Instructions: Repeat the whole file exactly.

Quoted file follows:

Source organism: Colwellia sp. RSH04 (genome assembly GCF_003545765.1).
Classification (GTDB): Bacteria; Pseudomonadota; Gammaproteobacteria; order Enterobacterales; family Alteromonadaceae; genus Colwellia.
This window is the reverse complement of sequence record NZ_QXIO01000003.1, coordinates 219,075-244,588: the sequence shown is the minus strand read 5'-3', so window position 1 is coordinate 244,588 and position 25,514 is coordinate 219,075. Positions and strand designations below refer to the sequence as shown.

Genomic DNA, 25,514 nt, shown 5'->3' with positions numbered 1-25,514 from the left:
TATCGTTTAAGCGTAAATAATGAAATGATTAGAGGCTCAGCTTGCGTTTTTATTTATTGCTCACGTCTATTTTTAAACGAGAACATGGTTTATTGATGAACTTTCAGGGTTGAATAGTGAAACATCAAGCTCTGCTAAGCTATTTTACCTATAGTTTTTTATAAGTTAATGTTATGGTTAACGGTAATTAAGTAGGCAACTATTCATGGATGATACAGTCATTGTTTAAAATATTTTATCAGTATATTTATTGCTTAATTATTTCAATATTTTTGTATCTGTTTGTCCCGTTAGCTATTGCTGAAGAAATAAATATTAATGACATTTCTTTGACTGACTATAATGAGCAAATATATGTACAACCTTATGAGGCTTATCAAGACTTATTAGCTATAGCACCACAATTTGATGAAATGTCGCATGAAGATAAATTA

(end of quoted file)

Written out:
Source organism: Colwellia sp. RSH04 (genome assembly GCF_003545765.1).
Classification (GTDB): Bacteria; Pseudomonadota; Gammaproteobacteria; order Enterobacterales; family Alteromonadaceae; genus Colwellia.
This window is the reverse complement of sequence record NZ_QXIO01000003.1, coordinates 219,075-244,588: the sequence shown is the minus strand read 5'-3', so window position 1 is coordinate 244,588 and position 25,514 is coordinate 219,075. Positions and strand designations below refer to the sequence as shown.

Genomic DNA, 25,514 nt, shown 5'->3' with positions numbered 1-25,514 from the left:
TATCGTTTAAGCGTAAATAATGAAATGATTAGAGGCTCAGCTTGCGTTTTTATTTATTGCTCACGTCTATTTTTAAACGAGAACATGGTTTATTGATGAACTTTCAGGGTTGAATAGTGAAACATCAAGCTCTGCTAAGCTATTTTACCTATAGTTTTTTATAAGTTAATGTTATGGTTAACGGTAATTAAGTAGGCAACTATTCATGGATGATACAGTCATTGTTTAAAATATTTTATCAGTATATTTATTGCTTAATTATTTCAATATTTTTGTATCTGTTTGTCCCGTTAGCTATTGCTGAAGAAATAAATATTAATGACATTTCTTTGACTGACTATAATGAGCAAATATATGTACAACCTTATGAGGCTTATCAAGACTTATTAGCTATAGCACCACAATTTGATGAAATGTCGCATGAAGATAAATTA